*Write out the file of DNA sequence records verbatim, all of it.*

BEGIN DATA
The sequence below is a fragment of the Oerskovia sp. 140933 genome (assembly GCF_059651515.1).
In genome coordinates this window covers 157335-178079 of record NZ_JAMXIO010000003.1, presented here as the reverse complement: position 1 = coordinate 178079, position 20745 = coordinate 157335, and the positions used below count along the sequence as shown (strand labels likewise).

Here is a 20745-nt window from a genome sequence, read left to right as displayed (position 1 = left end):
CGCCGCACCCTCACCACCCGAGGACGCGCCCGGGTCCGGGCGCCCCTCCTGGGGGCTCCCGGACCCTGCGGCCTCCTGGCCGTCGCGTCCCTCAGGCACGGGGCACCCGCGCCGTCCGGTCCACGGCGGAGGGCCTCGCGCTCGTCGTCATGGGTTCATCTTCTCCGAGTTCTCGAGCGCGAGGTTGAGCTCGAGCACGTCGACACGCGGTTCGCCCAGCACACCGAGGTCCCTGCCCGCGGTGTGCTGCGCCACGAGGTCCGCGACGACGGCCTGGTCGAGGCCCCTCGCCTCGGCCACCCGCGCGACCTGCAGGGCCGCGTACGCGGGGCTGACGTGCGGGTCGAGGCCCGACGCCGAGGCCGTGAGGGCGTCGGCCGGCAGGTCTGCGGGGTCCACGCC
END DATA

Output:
The sequence below is a fragment of the Oerskovia sp. 140933 genome (assembly GCF_059651515.1).
In genome coordinates this window covers 157335-178079 of record NZ_JAMXIO010000003.1, presented here as the reverse complement: position 1 = coordinate 178079, position 20745 = coordinate 157335, and the positions used below count along the sequence as shown (strand labels likewise).

Here is a 20745-nt window from a genome sequence, read left to right as displayed (position 1 = left end):
CGCCGCACCCTCACCACCCGAGGACGCGCCCGGGTCCGGGCGCCCCTCCTGGGGGCTCCCGGACCCTGCGGCCTCCTGGCCGTCGCGTCCCTCAGGCACGGGGCACCCGCGCCGTCCGGTCCACGGCGGAGGGCCTCGCGCTCGTCGTCATGGGTTCATCTTCTCCGAGTTCTCGAGCGCGAGGTTGAGCTCGAGCACGTCGACACGCGGTTCGCCCAGCACACCGAGGTCCCTGCCCGCGGTGTGCTGCGCCACGAGGTCCGCGACGACGGCCTGGTCGAGGCCCCTCGCCTCGGCCACCCGCGCGACCTGCAGGGCCGCGTACGCGGGGCTGACGTGCGGGTCGAGGCCCGACGCCGAGGCCGTGAGGGCGTCGGCCGGCAGGTCTGCGGGGTCCACGCC